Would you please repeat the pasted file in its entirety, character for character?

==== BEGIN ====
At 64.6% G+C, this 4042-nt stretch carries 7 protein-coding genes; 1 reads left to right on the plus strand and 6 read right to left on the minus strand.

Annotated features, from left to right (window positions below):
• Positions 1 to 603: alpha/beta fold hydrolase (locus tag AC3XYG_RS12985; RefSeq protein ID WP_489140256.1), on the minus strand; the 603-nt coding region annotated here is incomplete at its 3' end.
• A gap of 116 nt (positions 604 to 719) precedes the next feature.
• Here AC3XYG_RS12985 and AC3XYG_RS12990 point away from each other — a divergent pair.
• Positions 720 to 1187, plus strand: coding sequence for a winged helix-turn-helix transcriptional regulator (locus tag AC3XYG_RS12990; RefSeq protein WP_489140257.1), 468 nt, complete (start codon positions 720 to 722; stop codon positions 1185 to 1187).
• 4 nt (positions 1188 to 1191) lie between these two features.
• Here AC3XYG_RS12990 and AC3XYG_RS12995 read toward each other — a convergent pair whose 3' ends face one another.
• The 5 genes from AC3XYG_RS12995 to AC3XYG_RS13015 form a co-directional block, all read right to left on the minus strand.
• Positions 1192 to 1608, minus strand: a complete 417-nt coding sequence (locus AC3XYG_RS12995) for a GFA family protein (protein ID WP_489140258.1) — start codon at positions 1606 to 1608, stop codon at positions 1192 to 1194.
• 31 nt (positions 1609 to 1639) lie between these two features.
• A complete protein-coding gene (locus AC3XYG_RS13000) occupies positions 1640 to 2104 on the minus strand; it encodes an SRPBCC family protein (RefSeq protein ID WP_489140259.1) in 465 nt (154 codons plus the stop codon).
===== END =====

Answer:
At 64.6% G+C, this 4042-nt stretch carries 7 protein-coding genes; 1 reads left to right on the plus strand and 6 read right to left on the minus strand.

Annotated features, from left to right (window positions below):
• Positions 1 to 603: alpha/beta fold hydrolase (locus tag AC3XYG_RS12985; RefSeq protein ID WP_489140256.1), on the minus strand; the 603-nt coding region annotated here is incomplete at its 3' end.
• A gap of 116 nt (positions 604 to 719) precedes the next feature.
• Here AC3XYG_RS12985 and AC3XYG_RS12990 point away from each other — a divergent pair.
• Positions 720 to 1187, plus strand: coding sequence for a winged helix-turn-helix transcriptional regulator (locus tag AC3XYG_RS12990; RefSeq protein WP_489140257.1), 468 nt, complete (start codon positions 720 to 722; stop codon positions 1185 to 1187).
• 4 nt (positions 1188 to 1191) lie between these two features.
• Here AC3XYG_RS12990 and AC3XYG_RS12995 read toward each other — a convergent pair whose 3' ends face one another.
• The 5 genes from AC3XYG_RS12995 to AC3XYG_RS13015 form a co-directional block, all read right to left on the minus strand.
• Positions 1192 to 1608, minus strand: a complete 417-nt coding sequence (locus AC3XYG_RS12995) for a GFA family protein (protein ID WP_489140258.1) — start codon at positions 1606 to 1608, stop codon at positions 1192 to 1194.
• 31 nt (positions 1609 to 1639) lie between these two features.
• A complete protein-coding gene (locus AC3XYG_RS13000) occupies positions 1640 to 2104 on the minus strand; it encodes an SRPBCC family protein (RefSeq protein ID WP_489140259.1) in 465 nt (154 codons plus the stop codon).